When Spring came, it was a mix of fear and excitement that met me when I ventured into the garage.  There was my tricycle— bright, shiny, and recently tuned-up for the coming season.  I was eager to get on the road— to feel the wind in my hair and the strain that comes from pedaling up a hill.  But at the same time, I was afraid.  The possibility of breaking down no longer came to mind, but the fear went deeper.  Thanks to a recent sermon from my pastor, I now knew what I was doing.  My real-life fears— the possible failure of striking out, letting others in, responding to constructive criticism, feeling the sting of rejection, and feeling misunderstood—  had kept me from moving forward.  Just as my bike had sat in the garage all winter, unused and gathering dust, I had let my fears keep me from embracing life.

It was time to go for that bike ride.  I might not have had it all figured out, but that didn’t mean I couldn’t at least put forward an effort and try.  Sure, I might break down at some point and encounter some roadblocks in life.  But if I didn’t pedal forward, I might miss out on the good that was in store for me, and that realization was all it took for me to make that first press of my feet against the pedals.  I would set off into the unknown with confidence, because I knew I wasn’t alone.  God was at my side, and He wouldn’t let me down.

Oh, yeah— and should I need help, the neighbor guy— he would be there too. J

“Should I Stay or Should I Go Now?”: Part 2

“Should I Stay or Should I Go Now” Part 1 was published on March 7, 2016.  This continues the story.

My pastor called.  At first, I was surprised to hear from him.  We had been working together for almost two years at that point.  I was a volunteer in the church music department and singing with one of the praise teams.  I was also helping him choose congregational hymns for Sunday morning services.  I was involved but not that involved.  I couldn’t imagine why he would want to talk to me about anything too significant.  But when he asked to meet me for coffee, I knew something was up.

Of course, my first indication was that I had done something wrong at the church.  The pastor was no doubt responding to some complaint against me, but I couldn’t think of what I had done wrong.  Well, needless to say, I was the one who ended up being wrong in the end.  When Pastor and I sat down for coffee, I learned that he had an idea.  He wondered how I would feel about expanding my role at the church.  He proposed more involvement in the worship ministry in possibly taking on the job title of Worship and Music Director.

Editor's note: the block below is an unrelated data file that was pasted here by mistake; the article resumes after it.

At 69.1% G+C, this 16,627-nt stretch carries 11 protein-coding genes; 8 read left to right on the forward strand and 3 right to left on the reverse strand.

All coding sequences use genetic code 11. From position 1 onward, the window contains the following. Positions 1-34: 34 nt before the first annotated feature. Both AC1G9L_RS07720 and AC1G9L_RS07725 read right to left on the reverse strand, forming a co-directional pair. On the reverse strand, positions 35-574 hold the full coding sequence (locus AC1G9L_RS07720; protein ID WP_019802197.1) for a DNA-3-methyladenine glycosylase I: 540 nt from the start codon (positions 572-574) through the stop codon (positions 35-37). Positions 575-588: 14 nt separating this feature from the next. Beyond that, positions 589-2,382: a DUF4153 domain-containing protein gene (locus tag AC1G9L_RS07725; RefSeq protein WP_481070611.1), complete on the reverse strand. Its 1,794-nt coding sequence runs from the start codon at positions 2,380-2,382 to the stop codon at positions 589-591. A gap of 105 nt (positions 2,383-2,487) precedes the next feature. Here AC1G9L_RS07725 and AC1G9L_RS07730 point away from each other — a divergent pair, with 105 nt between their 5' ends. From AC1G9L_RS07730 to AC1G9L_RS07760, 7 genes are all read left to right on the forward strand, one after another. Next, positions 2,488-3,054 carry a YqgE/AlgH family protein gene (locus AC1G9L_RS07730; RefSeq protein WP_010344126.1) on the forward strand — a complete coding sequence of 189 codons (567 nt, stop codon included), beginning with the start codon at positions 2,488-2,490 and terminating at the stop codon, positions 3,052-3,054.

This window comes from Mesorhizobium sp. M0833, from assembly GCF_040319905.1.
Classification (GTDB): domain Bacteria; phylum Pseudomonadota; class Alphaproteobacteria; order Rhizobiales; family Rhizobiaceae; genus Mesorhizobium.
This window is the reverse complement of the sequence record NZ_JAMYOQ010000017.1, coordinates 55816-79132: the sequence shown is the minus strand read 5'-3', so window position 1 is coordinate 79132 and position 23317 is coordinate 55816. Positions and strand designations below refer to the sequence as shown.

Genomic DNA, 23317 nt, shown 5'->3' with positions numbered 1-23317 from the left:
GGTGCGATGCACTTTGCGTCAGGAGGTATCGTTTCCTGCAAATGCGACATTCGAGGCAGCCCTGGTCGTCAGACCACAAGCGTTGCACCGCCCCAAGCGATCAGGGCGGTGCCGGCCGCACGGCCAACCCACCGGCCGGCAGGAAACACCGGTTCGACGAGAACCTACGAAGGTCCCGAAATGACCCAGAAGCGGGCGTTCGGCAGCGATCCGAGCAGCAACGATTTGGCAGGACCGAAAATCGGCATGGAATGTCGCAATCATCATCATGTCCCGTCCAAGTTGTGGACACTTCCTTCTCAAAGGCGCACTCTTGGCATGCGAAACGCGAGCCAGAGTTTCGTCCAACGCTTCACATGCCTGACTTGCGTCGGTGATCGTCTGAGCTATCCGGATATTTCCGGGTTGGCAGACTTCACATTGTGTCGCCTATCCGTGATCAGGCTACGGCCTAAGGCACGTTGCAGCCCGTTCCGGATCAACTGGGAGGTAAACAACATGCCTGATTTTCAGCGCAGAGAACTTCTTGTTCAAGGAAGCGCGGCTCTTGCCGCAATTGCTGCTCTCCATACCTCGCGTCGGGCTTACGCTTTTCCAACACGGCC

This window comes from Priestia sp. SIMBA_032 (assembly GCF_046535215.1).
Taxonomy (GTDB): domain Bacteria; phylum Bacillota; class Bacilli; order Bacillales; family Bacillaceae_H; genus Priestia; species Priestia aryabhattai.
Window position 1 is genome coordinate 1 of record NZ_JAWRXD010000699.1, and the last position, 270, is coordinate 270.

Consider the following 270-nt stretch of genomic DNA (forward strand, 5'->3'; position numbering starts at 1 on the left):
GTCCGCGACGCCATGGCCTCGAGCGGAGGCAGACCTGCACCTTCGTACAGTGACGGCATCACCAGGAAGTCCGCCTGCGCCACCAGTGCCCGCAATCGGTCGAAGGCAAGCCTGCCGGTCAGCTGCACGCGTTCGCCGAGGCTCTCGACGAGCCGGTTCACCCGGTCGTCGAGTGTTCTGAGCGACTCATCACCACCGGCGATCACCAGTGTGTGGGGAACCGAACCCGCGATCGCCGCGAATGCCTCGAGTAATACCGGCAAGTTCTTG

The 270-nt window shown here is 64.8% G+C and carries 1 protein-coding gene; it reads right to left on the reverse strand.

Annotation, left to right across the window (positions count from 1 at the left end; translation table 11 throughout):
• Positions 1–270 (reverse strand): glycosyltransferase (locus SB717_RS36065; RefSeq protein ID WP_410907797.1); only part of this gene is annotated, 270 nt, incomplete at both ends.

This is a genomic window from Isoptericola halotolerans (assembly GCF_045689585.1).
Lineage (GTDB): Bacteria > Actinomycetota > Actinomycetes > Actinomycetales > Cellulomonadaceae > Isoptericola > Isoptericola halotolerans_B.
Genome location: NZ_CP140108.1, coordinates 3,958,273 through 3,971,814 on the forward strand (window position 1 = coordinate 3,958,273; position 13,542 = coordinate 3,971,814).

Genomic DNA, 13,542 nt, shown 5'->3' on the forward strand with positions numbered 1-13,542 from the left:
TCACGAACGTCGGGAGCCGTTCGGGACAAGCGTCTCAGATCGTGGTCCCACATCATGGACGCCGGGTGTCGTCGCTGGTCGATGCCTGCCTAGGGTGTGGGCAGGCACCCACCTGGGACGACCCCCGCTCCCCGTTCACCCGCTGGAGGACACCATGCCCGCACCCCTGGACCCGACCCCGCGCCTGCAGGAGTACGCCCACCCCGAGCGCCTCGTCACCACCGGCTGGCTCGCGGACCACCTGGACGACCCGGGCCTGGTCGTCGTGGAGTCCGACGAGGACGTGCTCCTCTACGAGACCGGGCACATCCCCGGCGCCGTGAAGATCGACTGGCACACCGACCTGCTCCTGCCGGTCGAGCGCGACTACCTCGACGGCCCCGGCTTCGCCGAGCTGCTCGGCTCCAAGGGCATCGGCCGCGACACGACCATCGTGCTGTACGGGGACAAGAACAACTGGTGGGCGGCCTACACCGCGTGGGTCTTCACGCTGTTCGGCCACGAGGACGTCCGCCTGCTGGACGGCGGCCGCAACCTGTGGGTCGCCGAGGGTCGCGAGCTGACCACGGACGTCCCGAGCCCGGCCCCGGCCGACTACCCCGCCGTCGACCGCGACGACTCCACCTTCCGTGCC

I was shocked, intimidated, honored, and thrilled all at the same time.  He told me to pray about the opportunity, and was quick to consider that I would need to work some things out before or if I would assume the occupation.  Of course, the creation of the position would need to be okayed with our church board, but he was almost certain we would be granted approval.

I wanted to say yes right away.  I knew I needed to pray about it, but I could feel confirmation bubbling up inside of me and it was all I could do to keep it from bursting out of me.  Was this the answer to my prayers?  Had God given me a reason to stay?  I never could have dreamed up such a scenario, for the reality was so far out of my sphere of possibility.

There were some things I needed to iron out before I could officially take the job.  The board approved the position, and then the church personnel began to prepare the space for my future office.  I would move into my office on November 14, 2011, and I could hardly wait!

My work at the church was fulfilling and gratifying, but as time moved forward, my role as a worship leader was not the only position I maintained.  It seemed that even as I opened up my heart to the possibility of serving at my local church, God opened another door to the unexpected.  Each summer since 2008, I had been involved with a camp for high school students with disabilities.  The camp had entered into a time of transition, and in 2010, I found myself doing more than just serving on staff; I was training to potentially direct the program one day.  I wasn’t sure where it all would lead, but in the summer of 2012, I found myself on my own.  I was now the director of the camp in addition to serving as Worship and Music Director at the church.